Heated argument at panel after showing in Boston, Harvard scientist attempts put down

Long piece in Bay Windows, and Red Dirt, Tennessean reviews, suggest film impresses

John Moore and other paradigm promoters fulminate they were caught out

The inevitable counter attack on House of Numbers, the new film which exposes and explores the debate about whether HIV/AIDS policy is founded on incorrect science, began this week, erupting in loud altercation after the screening Tuesday (April 21) at the Boston International Film Festival.

A long and detailed report on the event, Crazy ’House’ by associate editor Ethan Jacobs appeared yesterday (April 22 Wed) in Bay WIndows, a gay and lesbian newspaper. It is worth reading to the very end, for after the obligatory deprecation of the film as featuring “AIDS denialism”, and an account of the outraged behavior of “denialists” who objected to the post screening “panel” as more of a platform for paradigm promoters, it gives considerable space to Brent Leung the director, and presents the film in a fairly favorable light.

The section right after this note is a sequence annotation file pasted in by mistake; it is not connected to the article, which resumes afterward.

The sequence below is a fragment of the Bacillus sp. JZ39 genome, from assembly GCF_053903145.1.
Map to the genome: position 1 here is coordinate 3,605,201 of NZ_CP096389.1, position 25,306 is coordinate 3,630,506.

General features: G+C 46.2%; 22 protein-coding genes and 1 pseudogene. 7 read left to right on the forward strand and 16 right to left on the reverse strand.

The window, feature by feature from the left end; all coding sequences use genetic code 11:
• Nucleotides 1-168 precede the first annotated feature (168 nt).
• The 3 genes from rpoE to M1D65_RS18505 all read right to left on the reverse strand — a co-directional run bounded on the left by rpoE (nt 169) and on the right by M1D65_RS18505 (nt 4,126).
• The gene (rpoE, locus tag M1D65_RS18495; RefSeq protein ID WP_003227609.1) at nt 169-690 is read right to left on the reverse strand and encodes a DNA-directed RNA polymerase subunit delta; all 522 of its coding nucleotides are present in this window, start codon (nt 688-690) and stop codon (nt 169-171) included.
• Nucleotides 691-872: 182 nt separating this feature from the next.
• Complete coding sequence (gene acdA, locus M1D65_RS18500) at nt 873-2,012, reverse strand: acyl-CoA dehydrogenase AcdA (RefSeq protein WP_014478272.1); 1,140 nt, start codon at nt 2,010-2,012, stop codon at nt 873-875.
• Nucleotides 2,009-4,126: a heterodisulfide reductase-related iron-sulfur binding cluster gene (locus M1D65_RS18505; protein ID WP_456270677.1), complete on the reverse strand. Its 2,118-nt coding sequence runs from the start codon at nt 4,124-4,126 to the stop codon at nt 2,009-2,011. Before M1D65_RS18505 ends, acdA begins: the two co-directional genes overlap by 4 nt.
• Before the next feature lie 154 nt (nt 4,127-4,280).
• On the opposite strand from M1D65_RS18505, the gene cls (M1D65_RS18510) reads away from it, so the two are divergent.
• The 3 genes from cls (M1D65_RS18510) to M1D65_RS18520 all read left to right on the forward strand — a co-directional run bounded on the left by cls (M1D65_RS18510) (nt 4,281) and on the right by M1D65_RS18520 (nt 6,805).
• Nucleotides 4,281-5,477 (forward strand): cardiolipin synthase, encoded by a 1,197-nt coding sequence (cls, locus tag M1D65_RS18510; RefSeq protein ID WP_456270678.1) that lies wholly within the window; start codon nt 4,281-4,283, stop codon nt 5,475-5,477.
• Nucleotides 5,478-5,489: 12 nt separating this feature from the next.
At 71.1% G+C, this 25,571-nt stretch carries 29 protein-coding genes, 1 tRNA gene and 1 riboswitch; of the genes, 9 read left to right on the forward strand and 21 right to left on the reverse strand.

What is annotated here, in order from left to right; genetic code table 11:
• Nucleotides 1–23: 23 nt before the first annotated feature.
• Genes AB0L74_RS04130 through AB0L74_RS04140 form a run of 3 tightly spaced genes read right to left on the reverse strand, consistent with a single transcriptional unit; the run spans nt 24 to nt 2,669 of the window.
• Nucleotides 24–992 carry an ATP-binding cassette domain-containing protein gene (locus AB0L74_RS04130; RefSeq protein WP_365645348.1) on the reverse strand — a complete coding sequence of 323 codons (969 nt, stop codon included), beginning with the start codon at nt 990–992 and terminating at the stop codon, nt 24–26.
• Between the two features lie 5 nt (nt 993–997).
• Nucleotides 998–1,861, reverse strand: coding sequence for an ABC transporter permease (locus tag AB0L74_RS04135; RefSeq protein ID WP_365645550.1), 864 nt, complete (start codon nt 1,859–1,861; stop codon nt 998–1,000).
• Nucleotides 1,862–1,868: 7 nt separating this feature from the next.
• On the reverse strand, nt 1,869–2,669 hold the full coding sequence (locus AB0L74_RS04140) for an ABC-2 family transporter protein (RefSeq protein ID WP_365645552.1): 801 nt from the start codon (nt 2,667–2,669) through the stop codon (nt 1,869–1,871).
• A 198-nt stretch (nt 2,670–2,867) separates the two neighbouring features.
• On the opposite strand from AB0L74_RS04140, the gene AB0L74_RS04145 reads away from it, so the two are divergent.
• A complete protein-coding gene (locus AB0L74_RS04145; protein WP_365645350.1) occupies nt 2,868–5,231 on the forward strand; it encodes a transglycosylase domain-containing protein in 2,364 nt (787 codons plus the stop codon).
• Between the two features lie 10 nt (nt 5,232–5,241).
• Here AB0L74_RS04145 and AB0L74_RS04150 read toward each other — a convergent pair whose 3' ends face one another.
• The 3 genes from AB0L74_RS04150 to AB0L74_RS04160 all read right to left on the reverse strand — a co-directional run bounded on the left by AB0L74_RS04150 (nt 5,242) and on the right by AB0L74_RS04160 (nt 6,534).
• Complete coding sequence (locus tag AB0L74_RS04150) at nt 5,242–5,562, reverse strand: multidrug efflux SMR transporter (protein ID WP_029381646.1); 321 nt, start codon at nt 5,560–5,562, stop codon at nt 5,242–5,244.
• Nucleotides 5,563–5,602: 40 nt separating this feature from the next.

In fact, the trickle of coverage of the film so far seems quite respectful, despite the best efforts of John Moore and other scientists who appear in the film to disparage it. They now feel they were misled into revealing the weakness and unsettled nature of HIV/AIDS theory, which as this blog has pointed out for the last three years is an established fact revealed by the scientific literature and by expert critiques in the media, including many books. In other words, the misleaders now complain of being misled.